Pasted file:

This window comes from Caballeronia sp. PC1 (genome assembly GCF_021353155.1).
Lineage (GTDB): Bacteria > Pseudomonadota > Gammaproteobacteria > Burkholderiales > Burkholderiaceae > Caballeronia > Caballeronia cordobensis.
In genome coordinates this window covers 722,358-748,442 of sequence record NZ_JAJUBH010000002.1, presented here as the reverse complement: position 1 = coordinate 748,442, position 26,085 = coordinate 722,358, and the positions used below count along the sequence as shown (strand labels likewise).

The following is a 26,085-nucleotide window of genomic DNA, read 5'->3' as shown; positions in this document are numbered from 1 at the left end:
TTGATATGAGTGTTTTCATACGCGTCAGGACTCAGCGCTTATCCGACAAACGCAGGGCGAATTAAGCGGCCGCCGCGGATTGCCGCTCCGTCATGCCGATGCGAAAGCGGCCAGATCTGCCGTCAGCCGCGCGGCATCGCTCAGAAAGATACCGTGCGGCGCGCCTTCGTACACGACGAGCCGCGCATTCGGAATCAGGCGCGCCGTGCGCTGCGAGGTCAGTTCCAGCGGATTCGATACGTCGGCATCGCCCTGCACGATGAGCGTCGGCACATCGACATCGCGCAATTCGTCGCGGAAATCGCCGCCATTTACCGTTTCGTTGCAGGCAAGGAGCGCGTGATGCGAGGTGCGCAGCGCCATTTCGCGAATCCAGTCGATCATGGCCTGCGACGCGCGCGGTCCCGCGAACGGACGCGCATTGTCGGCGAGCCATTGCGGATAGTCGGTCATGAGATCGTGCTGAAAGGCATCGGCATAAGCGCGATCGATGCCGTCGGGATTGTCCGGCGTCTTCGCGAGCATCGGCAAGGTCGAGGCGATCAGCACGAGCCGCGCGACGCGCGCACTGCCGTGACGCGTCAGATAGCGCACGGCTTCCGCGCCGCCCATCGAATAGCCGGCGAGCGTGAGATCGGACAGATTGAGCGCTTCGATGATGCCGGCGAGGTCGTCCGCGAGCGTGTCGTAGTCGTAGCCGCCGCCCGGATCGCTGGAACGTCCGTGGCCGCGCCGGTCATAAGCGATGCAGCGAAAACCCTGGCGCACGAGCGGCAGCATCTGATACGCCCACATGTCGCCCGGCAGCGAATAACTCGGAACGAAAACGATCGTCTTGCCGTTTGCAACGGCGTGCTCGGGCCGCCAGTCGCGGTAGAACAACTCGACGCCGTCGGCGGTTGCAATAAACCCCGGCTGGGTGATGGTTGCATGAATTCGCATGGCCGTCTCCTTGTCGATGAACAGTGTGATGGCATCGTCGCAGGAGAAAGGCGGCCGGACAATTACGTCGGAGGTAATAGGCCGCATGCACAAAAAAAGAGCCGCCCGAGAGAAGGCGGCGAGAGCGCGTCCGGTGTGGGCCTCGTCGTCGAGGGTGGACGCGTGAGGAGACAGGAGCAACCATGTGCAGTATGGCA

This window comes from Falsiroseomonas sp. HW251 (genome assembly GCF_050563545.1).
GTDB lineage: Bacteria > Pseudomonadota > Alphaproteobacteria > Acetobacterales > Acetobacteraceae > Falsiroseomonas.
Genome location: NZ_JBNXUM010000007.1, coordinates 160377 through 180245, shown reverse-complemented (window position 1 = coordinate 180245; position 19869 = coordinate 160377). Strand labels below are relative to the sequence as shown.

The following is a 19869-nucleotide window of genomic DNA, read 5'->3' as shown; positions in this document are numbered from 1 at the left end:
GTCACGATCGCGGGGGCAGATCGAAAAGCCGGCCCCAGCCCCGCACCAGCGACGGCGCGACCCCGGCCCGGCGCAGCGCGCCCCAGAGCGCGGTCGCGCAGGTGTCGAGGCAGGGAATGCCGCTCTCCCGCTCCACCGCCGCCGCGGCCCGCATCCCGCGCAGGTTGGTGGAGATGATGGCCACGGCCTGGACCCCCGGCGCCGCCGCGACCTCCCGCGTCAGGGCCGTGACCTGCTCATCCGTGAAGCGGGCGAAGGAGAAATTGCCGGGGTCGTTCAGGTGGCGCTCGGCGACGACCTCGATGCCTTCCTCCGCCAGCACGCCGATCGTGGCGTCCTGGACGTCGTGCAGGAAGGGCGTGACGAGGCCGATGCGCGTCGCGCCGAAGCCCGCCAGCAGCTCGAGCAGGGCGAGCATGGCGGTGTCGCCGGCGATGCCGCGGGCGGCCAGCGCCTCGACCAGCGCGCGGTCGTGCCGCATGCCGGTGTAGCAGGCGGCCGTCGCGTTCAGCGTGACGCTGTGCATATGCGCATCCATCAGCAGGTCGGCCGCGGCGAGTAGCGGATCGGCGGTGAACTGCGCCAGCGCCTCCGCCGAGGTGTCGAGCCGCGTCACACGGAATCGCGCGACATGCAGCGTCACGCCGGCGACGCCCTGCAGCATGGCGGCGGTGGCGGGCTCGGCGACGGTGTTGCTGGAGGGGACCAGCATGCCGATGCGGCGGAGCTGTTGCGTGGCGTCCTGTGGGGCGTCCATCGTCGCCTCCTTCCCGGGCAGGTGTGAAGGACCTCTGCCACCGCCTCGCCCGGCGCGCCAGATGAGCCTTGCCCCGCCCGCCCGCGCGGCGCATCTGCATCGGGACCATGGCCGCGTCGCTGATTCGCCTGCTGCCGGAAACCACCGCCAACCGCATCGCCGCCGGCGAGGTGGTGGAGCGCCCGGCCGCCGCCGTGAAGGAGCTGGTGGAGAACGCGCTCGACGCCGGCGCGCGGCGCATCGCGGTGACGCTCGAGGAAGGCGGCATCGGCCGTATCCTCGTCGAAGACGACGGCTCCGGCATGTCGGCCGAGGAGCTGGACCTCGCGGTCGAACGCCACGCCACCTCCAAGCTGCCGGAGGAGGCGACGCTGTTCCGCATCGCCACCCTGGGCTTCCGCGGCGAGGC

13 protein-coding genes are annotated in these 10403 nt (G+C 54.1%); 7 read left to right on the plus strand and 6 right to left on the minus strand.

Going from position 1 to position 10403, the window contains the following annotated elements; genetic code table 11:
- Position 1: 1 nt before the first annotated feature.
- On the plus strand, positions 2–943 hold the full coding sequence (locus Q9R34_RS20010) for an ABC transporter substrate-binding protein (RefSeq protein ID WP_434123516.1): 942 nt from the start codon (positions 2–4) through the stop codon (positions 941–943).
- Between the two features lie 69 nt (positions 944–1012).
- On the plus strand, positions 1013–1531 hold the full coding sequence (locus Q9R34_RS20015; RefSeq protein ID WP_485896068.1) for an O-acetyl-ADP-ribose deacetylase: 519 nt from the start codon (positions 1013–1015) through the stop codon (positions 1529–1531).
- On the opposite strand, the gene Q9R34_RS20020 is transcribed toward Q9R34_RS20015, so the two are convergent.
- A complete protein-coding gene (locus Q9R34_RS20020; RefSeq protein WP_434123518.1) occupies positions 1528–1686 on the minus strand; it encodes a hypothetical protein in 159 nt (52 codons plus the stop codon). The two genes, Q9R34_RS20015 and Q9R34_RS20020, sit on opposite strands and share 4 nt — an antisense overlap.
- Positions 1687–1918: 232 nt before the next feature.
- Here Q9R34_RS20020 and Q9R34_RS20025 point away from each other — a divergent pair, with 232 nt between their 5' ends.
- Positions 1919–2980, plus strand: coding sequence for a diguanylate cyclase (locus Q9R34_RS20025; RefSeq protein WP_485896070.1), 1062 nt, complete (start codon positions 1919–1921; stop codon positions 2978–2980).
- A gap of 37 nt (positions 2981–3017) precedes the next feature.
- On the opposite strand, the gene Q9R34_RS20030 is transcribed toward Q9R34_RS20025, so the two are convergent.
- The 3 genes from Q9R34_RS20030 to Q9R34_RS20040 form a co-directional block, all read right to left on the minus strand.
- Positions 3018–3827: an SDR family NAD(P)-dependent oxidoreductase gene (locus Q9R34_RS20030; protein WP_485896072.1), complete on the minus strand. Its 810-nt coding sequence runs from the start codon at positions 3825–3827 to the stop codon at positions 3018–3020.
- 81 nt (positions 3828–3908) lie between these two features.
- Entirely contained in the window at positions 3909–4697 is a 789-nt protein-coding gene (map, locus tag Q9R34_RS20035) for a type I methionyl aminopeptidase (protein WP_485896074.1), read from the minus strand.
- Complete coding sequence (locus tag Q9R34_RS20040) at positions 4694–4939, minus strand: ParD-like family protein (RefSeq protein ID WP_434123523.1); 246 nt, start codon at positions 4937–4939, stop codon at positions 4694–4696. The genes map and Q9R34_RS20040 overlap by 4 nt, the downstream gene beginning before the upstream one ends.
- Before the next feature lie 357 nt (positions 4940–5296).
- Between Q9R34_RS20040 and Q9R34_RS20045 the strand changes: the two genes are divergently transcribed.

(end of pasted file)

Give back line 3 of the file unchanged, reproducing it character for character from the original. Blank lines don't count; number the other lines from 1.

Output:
In genome coordinates this window covers 722,358-748,442 of sequence record NZ_JAJUBH010000002.1, presented here as the reverse complement: position 1 = coordinate 748,442, position 26,085 = coordinate 722,358, and the positions used below count along the sequence as shown (strand labels likewise).